Fantastic Fest 2023: You’re Not Me Invites You to the Worst Christmas Party Ever

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I’m a big fan of Christmas horror. Every year, movies like Gremlins, Rare Exports, and Anna and the Apocalypse form a big part of my Christmas festivities, and I’m always on the lookout for more titles to add to that list. So naturally, when I heard about You’re Not Me, I was instantly hooked. The film is essentially about the worst Christmas party ever, and the Fantastic Fest plot synopsis also teased a really intriguing and bizarre mystery. It sounded like this movie would be right up my alley, and after finally getting the chance to watch it, I’m happy to report that I was not disappointed.

You’re Not Me was written and directed by Marisa Crespo and Moisés Romera, and it stars Pilar Almería, Anna Kurikka, Jorge Motos, Alfred Picó, Yapoena Silva, and Roser Tapias. It’s about a woman named Aitana who shows up unannounced at her childhood home with her partner Gabi and their newly adopted son. She expects her parents Dori and Justo to be thrilled at the surprise, but the only one who seems happy to see her is her brother Saúl. Dori and Justo give her a strangely cold reception, so right from the get-go, it’s clear that something isn’t right here.

What’s more, Aitana also discovers that her parents have taken in a refugee named Nadia, and the woman has essentially taken her place in the family. She sleeps in Aitana’s room, she wears Aitana’s clothes and jewelry, and Dori and Justo have even replaced pictures of Aitana with pictures of Nadia. And as if that wasn’t enough, Dori and Justo also throw an overly fancy Christmas Eve party, but instead of inviting their relatives, they instead host a new group of friends Aitana has never even heard of. It’s just a very odd situation all around, and when Aitana learns what’s really going on, she gets the shock of her life.

From that plot synopsis alone, you can probably understand why I was so interested in seeing You’re Not Me. Even on paper, it sounds like a super intriguing mystery, and thankfully, the execution totally lives up to the premise. For most of the film’s runtime, the bizarre goings-on create a The Invitation-esque atmosphere of tension and paranoia that raises a ton of questions, but until the final few minutes, the story only gives us a mere wisp of an answer.

See, Saúl has an unspecified degenerative muscular disease, and You’re Not Me makes a point of hammering home just how hard it is for Dori and Justo to see their son suffer like that. The characters mention it multiple times, and there’s even a scene where the guy has a seizure and almost dies. It feels like the family’s odd behavior must somehow be related to his condition, but it’s not entirely clear how.

People looking fancy

To be fair, if you’re a seasoned genre veteran, you’ll probably be able to more or less figure out what’s really going on well before the big reveal. The third act isn’t exactly ground-breaking, so if you’ve seen enough horror movies, you won’t have much of a problem guessing how it’ll all play out.

And in a lesser film, that would probably prove fatal. But not here. Even though You’re Not Me gives you enough clues that you can piece together the puzzle yourself, those clues don’t fit together so tightly that you’re 100% sure about it. The film still leaves plenty of room for doubt, and that mix of predictability and uncertainty will have you on the absolute edge of your seat, wondering if you got it right.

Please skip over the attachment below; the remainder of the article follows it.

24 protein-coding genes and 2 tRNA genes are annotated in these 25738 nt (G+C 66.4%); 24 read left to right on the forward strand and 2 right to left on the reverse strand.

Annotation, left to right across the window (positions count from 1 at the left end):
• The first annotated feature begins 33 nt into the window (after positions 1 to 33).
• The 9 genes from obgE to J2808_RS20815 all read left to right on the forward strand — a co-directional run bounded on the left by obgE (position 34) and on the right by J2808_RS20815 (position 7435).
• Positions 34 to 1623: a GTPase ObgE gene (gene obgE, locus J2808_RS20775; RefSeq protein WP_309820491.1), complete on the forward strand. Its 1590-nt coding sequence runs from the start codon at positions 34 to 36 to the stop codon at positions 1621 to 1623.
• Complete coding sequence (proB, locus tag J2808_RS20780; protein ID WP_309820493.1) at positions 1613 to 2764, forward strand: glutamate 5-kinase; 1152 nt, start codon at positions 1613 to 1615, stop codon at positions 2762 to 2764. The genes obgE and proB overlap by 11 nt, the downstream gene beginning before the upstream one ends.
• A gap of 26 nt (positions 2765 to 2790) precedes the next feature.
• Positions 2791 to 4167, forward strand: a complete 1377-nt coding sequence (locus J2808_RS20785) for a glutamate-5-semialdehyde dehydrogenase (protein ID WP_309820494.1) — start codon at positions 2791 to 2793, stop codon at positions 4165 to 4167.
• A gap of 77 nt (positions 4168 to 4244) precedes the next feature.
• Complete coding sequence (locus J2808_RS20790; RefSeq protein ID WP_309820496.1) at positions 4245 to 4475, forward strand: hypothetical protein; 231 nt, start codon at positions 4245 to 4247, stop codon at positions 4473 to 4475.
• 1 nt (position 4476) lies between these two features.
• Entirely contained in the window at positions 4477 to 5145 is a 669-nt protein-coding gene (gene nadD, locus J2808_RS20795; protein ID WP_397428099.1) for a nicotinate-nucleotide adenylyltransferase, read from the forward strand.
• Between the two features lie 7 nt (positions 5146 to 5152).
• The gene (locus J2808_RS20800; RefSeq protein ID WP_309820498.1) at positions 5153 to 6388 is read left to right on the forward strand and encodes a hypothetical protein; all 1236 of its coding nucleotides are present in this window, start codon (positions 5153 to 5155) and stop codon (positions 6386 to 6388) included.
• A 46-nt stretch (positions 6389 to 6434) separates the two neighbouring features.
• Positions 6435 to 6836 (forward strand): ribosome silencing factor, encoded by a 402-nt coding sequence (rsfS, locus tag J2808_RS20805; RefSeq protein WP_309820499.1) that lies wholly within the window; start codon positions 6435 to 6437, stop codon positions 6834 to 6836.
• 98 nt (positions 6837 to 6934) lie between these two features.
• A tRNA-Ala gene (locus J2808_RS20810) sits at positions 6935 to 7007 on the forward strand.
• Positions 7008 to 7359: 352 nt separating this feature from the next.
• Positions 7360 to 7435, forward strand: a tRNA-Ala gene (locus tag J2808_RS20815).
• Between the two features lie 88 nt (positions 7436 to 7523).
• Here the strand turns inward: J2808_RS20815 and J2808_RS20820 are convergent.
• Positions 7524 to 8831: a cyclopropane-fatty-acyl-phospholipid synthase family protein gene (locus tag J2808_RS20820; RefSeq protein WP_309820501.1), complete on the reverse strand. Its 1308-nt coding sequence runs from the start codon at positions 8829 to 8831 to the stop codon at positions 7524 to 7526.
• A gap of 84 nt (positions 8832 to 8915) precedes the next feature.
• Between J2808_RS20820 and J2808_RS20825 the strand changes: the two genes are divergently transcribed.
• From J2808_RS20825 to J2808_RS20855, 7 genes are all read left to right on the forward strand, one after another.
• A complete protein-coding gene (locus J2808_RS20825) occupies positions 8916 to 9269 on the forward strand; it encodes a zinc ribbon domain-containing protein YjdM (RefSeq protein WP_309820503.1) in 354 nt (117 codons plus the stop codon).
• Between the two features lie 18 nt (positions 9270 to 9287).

Then, when You’re Not Me finally pulls back the curtain and lets you in on its secrets, the payoff does not disappoint. I can’t go into any specifics without spoiling the ending, but suffice it to say, the third act eschews the more subtle paranoid thriller vibe of the previous 80 minutes or so and goes all out on the horror. It’s an absolute joy to watch, and for a big genre fan like me, it feels like an almost cathartic release after tiptoeing around the terror for so long.

On top of that, the ending of You’re Not Me also gives the movie a really great message that I, for one, was not expecting. Unfortunately, I can’t say what that message is without hinting a bit too strongly at how the story plays out, but I can say that it touches on one of the most important social issues facing our world today. It’s a topic that has to do with human dignity, and in broad strokes, the film strongly affirms that every human being is valuable and deserves to live a life free from violence and cruelty, no matter how useless or unimportant some people may think they are.

In particular, the movie’s message is very closely related to the status of one of its characters, and the fact that Justo and Dori hold a super fancy Christmas Eve party plays into that message in an important way. Admittedly, that might sound a little opaque if you haven’t seen the film, but trust me, if you do get a chance to watch it, you’ll know exactly what I’m talking about.

On the flipside, I have to be honest, I don’t have any big criticisms of You’re Not Me. Sure, there are a few things I could nitpick here and there, like a couple of lines that I think could’ve been delivered a bit better, but on the whole, this is just an all-around good movie. It features an intriguing premise that’s executed with equally thought-provoking tension and paranoia, and the payoff is completely satisfying. This film is pretty much everything I wanted it to be, so when the credits began to roll, I was a very happy man.

You’re Not Me had its world premiere at Fantastic Fest on September 22, and it’s set to have another showing on September 25.

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Written by JP Nunez

JP Nunez is a lifelong horror fan. From a very early age, he learned to love monsters, ghosts, and all things spooky, and it's still his favorite genre today.

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